News and Announcements

A list of recent news and announcements from the School of Archaeology, together with further information and external links (where applicable) is available on this page.  If you are have an archaeology-related news item and would like it displayed here, then please e-mail

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Dispersal across Asia

Human Colonization of Asia in the Late Pleistocene

The Wenner-Gren Symposium #153 on “Human Colonization of Asia in the Late Pleistocene” will be held March 18-24, 2016, at Tivoli Palacio de Seteais in Sintra, Portugal. The conference is organized by Christopher Bae (University of Hawai’i at Manoa), and Michael Petraglia and Katerina Douka, both of the University of Oxford. Click here for Symposium details. 

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GAO 2016 Graduate Conference Registration Open

Registration for the Graduate Archaeology at Oxford (GAO) conference is now open. The conference will run 12th-13th March, 2016, in Oxford and will focus on the multidimensional ways in which humans have interacted with their natural environment in prehistoric and historic times. 

The deadline for registration is 12th February, 2016. Please submit the registration form below to For additional information, including the provisional schedule, please visit

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Award for joint project with Cotswold Archaeology

Dr Wendy Morrison has been awarded £9,100 from Historic England for a joint 3 month project with Cotswold Archaeology. Master of all we survey: towards GIS synthesis of large scale development-led geophysics will explore the potential for collating and utilising results from a multiplicity of individual geophysical surveys across England.

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06-01-2016 by Administrator

Research on prehistoric farming in western Eurasia recognised at the Shanghai Archaeology Forum

Amy Bogaard received a research award for recent work investigating the nature of prehistoric farming in western Eurasia (‘From First Farmers to First Cities: New Insights into the Agricultural Origins of Urban Societies in Western Eurasia’) at the Shanghai Archaeology Forum in December, 2015.

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Celtic Art in Europe nominated as Book of the Year!

Celtic Art in Europe (eds. Chris Gosden, Sally Crawford, and Katharina Ulmschneider) has been nominated in the Book of the Year category in the 2016 Current Archaeology Awards! Voting for the awards is now live on – it is open to everyone and will remain so until 8th February.

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04-12-2015 by Administrator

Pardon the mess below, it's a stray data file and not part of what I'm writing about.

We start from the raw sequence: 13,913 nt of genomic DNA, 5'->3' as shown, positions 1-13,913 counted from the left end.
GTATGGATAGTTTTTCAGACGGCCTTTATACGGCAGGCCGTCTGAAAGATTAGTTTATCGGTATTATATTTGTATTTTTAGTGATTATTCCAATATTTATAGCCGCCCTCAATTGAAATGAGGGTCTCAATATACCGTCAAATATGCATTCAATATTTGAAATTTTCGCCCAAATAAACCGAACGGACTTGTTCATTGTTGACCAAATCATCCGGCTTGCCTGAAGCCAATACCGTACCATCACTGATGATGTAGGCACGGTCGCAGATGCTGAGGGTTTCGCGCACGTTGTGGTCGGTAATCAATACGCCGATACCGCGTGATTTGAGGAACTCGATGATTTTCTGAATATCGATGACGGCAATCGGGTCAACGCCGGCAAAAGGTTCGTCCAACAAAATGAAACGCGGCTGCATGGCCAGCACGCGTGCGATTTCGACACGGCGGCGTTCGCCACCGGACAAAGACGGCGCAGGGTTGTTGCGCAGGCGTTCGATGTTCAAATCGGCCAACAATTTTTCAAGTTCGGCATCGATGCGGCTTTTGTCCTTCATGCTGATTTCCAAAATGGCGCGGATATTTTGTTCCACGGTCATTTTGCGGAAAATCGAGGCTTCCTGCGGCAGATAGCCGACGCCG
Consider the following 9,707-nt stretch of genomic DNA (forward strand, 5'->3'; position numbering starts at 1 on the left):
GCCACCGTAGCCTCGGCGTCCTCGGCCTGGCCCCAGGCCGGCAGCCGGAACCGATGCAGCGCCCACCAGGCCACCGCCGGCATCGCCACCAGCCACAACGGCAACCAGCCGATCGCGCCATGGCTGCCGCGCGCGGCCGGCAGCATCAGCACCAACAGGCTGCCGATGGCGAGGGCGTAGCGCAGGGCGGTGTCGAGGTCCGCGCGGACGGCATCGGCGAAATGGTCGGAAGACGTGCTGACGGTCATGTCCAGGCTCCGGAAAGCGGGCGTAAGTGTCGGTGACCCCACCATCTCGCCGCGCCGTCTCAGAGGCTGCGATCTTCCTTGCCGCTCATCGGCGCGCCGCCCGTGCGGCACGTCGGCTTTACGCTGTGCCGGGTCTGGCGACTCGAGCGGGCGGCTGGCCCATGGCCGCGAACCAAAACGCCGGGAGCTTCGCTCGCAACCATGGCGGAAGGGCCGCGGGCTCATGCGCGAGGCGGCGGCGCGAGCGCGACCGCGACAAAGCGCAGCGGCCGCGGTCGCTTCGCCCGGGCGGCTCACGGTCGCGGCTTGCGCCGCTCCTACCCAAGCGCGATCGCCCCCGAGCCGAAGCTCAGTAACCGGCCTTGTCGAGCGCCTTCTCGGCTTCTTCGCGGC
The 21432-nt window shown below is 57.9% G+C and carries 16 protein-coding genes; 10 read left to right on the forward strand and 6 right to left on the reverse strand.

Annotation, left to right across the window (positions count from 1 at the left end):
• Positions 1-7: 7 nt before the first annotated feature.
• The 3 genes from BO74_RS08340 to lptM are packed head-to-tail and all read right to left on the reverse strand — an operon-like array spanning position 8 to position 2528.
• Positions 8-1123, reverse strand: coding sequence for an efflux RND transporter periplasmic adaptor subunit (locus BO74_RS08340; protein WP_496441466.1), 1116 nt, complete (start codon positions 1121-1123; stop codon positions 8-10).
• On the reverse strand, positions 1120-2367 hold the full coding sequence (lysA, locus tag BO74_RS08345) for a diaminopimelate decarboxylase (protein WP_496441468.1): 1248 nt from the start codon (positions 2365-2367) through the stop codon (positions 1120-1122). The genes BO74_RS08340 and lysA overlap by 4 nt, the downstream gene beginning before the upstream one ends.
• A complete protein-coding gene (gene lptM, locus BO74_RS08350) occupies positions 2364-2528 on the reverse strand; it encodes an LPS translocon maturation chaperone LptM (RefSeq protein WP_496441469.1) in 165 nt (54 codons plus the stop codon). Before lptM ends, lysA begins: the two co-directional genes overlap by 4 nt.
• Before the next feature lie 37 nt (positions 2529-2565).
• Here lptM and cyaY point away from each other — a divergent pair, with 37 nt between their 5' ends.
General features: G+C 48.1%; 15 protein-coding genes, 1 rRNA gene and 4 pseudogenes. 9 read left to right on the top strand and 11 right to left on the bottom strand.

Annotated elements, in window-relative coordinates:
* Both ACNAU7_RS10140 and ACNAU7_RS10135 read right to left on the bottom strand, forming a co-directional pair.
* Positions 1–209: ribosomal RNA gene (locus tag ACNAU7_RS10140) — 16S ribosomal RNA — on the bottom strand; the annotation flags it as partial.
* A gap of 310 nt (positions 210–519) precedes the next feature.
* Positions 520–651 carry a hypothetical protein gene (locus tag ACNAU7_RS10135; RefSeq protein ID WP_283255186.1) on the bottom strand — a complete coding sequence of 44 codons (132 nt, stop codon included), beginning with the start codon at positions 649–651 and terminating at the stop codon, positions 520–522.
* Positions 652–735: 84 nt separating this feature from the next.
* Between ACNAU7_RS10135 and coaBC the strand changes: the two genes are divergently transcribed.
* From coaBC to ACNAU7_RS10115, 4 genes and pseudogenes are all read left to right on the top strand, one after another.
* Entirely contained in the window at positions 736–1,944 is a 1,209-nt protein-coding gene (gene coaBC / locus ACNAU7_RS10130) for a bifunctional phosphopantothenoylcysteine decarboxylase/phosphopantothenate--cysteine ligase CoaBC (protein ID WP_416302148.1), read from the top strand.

RLAHA celebrates its 60th Anniversary

In the summer of 1955, the Research Laboratory for Archaeology and the History of Art, more affectionately known as “the Lab” came into being.  This was the result of the meeting of two minds – Lord Cherwell, Professor of Experimental Philosophy in the Clarendon Laboratory, and Professor Christopher Hawkes, the University’s first Professor of European Archaeology, along with the energy, enthusiasm and dedication of Teddy Hall, supported at first by Stuart Young and then by Martin Aitken.

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03-12-2015 by Administrator

Historic Environment Image Resource Calendar 2016

Get your copy of this limited edition calendar of lost sites, monuments, and views from the School's lantern slide archive!

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Letter from Wales: Hillforts of the Iron Age

Survey and excavation at Moel-y-Gaer, Bodfari led by Gary Lock and John Pouncett is contributing to an evolving regional approach to understanding the Later Prehistoric settlement record of North Wales.  Ongoing work at Moel-y-Gaer, Bodfari - one of a series of hillforts currently being investigated on the Clwydian Range - is featured in the November/December 2015 issue of Archaeology magazine.

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Graduate Archaeology at Oxford (GAO) 2016 Conference

Graduate Archaeology at Oxford is welcoming submissions for papers to be presented at the annual conference in Oxford, 12th-13th March 2016. This conference will focus on the multidimensional ways in which humans have interacted with their natural environment in prehistoric and historic times. 

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17-09-2015 by Robyn Mason

Green Arabia's key role in human evolution

Archaeologists in the Palaeodeserts Project at the School of Archaeology, Oxford have been illuminating the vital role played by the Arabian Peninsula in humankind's exodus from Africa. Far from being a desert, the region was once covered by lush vegetation and criss-crossed by rivers, providing rich hunting grounds for our ancestors.

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